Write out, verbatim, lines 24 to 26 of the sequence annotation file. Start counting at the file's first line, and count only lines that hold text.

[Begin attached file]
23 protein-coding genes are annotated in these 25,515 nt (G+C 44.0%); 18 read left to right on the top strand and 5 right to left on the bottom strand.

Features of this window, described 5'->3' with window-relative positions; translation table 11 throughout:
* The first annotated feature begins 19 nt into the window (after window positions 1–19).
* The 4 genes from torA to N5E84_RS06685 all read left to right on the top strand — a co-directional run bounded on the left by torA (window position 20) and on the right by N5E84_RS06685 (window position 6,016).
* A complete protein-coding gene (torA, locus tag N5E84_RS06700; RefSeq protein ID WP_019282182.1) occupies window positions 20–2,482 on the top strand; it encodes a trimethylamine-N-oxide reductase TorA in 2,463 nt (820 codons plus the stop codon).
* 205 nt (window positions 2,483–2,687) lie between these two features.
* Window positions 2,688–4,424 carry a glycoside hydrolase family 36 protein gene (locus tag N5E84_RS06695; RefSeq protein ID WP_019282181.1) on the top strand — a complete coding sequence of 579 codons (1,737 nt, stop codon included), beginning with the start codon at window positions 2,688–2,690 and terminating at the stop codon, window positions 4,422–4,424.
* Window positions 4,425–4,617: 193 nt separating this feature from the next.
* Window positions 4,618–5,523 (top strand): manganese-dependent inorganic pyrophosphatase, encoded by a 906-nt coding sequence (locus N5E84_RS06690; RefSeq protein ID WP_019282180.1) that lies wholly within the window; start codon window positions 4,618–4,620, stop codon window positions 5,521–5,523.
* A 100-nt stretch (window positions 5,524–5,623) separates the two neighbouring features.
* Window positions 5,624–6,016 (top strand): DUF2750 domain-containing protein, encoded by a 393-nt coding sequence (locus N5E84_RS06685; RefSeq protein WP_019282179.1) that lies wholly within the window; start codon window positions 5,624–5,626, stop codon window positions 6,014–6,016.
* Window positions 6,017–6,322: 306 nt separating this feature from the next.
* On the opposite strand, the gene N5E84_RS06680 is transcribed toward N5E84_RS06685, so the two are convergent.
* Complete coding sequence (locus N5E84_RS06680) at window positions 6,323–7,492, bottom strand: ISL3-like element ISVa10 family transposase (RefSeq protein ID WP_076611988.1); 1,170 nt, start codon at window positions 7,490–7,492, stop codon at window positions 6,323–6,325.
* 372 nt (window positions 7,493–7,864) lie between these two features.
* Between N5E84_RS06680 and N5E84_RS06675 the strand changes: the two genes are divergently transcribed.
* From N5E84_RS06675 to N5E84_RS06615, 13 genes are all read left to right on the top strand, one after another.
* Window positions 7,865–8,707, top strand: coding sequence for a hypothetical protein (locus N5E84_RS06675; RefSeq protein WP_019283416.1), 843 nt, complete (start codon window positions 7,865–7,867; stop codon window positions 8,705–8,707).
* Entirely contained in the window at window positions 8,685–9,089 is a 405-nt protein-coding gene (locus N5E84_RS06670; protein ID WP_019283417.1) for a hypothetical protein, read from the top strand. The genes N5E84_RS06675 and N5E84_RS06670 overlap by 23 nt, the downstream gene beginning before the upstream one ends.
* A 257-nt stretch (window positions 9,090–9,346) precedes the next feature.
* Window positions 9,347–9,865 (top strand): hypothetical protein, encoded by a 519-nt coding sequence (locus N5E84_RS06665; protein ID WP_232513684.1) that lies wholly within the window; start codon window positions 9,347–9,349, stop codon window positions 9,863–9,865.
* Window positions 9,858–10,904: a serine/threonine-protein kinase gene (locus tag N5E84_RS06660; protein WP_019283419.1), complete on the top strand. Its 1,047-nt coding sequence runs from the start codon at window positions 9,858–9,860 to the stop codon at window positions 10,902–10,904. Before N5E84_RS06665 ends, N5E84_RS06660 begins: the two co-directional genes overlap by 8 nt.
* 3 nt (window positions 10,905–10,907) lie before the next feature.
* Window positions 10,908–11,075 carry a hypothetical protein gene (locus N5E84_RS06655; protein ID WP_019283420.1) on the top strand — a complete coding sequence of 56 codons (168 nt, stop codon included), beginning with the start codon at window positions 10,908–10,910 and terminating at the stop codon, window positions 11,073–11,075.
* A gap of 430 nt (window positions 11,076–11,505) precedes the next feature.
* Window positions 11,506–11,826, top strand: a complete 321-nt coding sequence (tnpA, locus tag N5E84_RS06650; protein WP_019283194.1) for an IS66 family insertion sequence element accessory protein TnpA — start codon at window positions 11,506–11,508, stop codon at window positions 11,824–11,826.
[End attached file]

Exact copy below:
* Window positions 10,908–11,075 carry a hypothetical protein gene (locus N5E84_RS06655; protein ID WP_019283420.1) on the top strand — a complete coding sequence of 56 codons (168 nt, stop codon included), beginning with the start codon at window positions 10,908–10,910 and terminating at the stop codon, window positions 11,073–11,075.
* A gap of 430 nt (window positions 11,076–11,505) precedes the next feature.
* Window positions 11,506–11,826, top strand: a complete 321-nt coding sequence (tnpA, locus tag N5E84_RS06650; protein WP_019283194.1) for an IS66 family insertion sequence element accessory protein TnpA — start codon at window positions 11,506–11,508, stop codon at window positions 11,824–11,826.